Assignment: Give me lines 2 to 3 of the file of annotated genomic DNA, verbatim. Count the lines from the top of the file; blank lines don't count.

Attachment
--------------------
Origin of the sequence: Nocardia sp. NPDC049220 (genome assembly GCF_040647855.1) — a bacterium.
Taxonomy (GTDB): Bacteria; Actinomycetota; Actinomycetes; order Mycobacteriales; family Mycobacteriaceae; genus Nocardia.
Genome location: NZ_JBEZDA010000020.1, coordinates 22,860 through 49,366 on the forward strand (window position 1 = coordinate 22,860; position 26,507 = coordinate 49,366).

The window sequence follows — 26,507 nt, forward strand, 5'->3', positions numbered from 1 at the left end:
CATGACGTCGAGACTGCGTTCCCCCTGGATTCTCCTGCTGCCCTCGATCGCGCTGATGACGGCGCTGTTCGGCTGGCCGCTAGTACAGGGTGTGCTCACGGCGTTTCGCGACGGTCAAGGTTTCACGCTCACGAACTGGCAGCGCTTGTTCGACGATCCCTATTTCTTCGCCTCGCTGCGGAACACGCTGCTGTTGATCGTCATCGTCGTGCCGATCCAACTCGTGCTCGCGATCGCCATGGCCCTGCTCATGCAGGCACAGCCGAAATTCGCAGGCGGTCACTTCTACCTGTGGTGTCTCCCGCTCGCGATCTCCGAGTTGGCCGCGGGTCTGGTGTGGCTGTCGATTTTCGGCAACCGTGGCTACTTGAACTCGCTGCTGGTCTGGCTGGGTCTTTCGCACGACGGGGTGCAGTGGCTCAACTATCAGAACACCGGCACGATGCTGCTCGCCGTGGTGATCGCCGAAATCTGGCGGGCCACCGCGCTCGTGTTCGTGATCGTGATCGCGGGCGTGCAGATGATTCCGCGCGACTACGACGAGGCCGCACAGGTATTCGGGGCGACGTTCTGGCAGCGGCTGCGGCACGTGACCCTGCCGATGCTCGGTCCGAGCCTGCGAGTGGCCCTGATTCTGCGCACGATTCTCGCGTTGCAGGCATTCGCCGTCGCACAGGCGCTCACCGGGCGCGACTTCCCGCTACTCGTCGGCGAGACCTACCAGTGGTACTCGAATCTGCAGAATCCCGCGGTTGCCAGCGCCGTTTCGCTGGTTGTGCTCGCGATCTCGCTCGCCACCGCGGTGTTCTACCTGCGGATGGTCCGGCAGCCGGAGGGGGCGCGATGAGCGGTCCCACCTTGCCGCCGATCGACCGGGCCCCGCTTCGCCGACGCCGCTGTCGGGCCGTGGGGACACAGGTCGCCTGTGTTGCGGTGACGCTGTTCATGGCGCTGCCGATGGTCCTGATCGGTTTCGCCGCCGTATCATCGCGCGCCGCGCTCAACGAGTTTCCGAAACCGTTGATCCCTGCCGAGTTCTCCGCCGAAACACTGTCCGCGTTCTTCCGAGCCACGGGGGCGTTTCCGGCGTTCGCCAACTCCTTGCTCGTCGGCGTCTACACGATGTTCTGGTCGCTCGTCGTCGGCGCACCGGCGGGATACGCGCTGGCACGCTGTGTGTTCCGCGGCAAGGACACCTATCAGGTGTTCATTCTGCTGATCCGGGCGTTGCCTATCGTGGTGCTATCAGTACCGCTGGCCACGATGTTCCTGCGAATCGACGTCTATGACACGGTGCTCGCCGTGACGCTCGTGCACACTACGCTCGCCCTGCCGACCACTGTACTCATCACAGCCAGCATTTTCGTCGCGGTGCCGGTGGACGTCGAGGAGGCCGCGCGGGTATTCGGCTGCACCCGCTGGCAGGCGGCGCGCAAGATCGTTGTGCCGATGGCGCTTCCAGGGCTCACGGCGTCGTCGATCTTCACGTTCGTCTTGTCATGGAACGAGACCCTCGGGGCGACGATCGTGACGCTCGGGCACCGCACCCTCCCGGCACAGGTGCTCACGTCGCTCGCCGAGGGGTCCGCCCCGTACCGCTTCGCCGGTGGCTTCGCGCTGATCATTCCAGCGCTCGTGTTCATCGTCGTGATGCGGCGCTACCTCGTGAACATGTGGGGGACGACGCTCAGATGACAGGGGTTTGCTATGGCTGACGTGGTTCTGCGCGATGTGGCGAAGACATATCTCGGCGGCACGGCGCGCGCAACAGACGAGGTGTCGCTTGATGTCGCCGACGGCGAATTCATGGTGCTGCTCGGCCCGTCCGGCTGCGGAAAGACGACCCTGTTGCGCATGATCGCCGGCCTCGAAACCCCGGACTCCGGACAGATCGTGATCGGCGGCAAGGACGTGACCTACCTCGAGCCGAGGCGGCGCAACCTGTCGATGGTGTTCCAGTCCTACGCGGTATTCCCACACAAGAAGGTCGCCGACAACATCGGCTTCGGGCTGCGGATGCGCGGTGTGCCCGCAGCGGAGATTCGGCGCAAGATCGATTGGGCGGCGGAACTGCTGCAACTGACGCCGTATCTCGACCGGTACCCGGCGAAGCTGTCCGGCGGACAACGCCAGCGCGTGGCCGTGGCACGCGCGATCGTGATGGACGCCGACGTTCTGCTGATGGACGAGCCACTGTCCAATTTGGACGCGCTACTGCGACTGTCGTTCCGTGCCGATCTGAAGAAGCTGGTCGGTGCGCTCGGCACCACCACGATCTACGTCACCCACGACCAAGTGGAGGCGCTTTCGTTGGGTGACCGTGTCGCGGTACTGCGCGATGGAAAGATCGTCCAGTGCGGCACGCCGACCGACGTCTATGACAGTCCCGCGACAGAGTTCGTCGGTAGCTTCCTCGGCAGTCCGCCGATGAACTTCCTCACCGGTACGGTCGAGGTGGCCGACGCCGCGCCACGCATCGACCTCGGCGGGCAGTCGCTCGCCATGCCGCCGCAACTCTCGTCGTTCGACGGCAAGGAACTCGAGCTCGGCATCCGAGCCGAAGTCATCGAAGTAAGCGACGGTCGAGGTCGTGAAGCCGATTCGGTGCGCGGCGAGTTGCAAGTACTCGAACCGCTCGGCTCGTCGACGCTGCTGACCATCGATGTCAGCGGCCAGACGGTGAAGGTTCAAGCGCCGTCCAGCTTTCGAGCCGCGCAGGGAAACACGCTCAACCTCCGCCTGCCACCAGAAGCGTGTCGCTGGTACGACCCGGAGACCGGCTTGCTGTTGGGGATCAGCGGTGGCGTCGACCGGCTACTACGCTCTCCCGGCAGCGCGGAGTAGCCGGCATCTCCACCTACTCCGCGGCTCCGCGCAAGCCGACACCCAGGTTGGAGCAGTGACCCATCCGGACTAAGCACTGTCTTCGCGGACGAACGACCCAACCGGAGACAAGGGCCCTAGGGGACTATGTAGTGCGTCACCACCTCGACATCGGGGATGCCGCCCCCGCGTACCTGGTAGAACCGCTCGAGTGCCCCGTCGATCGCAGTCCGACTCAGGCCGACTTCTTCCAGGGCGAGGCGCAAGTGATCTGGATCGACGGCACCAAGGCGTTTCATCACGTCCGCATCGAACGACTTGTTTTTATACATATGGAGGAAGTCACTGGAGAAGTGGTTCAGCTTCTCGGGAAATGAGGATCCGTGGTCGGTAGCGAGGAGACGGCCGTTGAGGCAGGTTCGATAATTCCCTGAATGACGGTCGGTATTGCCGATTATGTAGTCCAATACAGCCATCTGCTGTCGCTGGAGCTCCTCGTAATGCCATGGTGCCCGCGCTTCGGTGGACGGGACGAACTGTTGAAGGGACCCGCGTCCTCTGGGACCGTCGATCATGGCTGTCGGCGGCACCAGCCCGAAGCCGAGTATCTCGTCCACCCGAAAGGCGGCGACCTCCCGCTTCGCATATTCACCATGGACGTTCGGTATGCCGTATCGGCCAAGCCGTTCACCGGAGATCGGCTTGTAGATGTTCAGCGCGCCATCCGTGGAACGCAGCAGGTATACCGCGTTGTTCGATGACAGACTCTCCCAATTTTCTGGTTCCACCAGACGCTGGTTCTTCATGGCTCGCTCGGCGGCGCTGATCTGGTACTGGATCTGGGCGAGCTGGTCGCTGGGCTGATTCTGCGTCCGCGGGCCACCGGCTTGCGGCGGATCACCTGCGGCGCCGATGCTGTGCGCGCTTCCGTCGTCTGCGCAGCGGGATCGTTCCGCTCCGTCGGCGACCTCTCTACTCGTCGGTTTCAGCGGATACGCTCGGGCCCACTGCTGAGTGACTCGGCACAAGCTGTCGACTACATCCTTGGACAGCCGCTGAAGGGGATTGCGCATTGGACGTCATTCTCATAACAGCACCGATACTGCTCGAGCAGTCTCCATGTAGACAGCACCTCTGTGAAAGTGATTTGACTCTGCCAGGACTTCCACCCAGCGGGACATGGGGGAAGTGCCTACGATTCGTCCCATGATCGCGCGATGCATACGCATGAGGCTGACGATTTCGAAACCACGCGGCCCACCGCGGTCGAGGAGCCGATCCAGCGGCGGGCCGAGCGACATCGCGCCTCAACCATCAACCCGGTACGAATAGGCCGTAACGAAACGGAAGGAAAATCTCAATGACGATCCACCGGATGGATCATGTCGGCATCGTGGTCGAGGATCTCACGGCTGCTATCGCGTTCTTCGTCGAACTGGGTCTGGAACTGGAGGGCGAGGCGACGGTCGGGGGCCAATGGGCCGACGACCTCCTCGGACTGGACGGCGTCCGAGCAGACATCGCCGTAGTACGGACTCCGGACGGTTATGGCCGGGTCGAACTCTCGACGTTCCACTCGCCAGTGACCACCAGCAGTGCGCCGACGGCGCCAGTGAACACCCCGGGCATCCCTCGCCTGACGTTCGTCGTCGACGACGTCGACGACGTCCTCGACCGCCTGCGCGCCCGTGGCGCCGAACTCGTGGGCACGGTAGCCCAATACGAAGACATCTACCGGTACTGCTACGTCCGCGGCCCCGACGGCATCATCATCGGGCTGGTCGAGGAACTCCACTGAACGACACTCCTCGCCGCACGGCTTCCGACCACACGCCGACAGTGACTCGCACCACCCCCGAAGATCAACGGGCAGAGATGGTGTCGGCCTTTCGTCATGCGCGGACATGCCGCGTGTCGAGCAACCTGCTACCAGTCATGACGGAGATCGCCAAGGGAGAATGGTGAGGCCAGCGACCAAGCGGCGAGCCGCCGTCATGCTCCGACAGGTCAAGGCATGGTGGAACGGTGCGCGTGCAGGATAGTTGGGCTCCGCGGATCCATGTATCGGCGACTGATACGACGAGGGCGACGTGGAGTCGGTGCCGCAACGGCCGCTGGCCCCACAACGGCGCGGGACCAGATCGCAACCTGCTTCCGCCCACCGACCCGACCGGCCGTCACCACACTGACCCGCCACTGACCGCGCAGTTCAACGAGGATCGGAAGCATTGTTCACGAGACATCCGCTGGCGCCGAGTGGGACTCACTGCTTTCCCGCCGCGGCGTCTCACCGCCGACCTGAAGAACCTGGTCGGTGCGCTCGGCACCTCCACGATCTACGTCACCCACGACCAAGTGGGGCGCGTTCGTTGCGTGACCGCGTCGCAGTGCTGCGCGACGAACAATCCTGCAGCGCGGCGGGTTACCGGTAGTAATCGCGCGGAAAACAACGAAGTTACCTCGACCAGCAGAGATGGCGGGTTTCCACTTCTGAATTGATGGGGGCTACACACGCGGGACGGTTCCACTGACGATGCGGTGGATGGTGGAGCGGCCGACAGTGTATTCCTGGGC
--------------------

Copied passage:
Taxonomy (GTDB): Bacteria; Actinomycetota; Actinomycetes; order Mycobacteriales; family Mycobacteriaceae; genus Nocardia.
Genome location: NZ_JBEZDA010000020.1, coordinates 22,860 through 49,366 on the forward strand (window position 1 = coordinate 22,860; position 26,507 = coordinate 49,366).